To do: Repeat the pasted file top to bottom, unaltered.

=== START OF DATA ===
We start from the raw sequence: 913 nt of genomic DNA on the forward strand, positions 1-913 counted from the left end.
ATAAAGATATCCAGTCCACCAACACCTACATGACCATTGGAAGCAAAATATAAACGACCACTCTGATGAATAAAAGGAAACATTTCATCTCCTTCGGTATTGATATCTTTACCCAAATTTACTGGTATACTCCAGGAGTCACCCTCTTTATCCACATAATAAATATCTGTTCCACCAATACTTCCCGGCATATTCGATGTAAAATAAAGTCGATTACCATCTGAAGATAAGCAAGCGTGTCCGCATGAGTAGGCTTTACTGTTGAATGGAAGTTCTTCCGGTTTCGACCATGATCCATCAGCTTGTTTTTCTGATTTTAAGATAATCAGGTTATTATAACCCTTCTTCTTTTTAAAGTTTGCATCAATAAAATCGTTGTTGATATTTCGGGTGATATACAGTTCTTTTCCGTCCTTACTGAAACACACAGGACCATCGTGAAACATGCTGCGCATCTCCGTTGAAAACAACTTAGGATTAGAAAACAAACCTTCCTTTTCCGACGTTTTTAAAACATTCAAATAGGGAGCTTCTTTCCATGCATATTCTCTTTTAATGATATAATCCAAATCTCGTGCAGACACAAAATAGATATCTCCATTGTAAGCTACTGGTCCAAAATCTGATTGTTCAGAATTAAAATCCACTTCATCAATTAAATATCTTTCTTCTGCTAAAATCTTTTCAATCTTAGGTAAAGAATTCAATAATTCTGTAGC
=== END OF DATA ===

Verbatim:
We start from the raw sequence: 913 nt of genomic DNA on the forward strand, positions 1-913 counted from the left end.
ATAAAGATATCCAGTCCACCAACACCTACATGACCATTGGAAGCAAAATATAAACGACCACTCTGATGAATAAAAGGAAACATTTCATCTCCTTCGGTATTGATATCTTTACCCAAATTTACTGGTATACTCCAGGAGTCACCCTCTTTATCCACATAATAAATATCTGTTCCACCAATACTTCCCGGCATATTCGATGTAAAATAAAGTCGATTACCATCTGAAGATAAGCAAGCGTGTCCGCATGAGTAGGCTTTACTGTTGAATGGAAGTTCTTCCGGTTTCGACCATGATCCATCAGCTTGTTTTTCTGATTTTAAGATAATCAGGTTATTATAACCCTTCTTCTTTTTAAAGTTTGCATCAATAAAATCGTTGTTGATATTTCGGGTGATATACAGTTCTTTTCCGTCCTTACTGAAACACACAGGACCATCGTGAAACATGCTGCGCATCTCCGTTGAAAACAACTTAGGATTAGAAAACAAACCTTCCTTTTCCGACGTTTTTAAAACATTCAAATAGGGAGCTTCTTTCCATGCATATTCTCTTTTAATGATATAATCCAAATCTCGTGCAGACACAAAATAGATATCTCCATTGTAAGCTACTGGTCCAAAATCTGATTGTTCAGAATTAAAATCCACTTCATCAATTAAATATCTTTCTTCTGCTAAAATCTTTTCAATCTTAGGTAAAGAATTCAATAATTCTGTAGC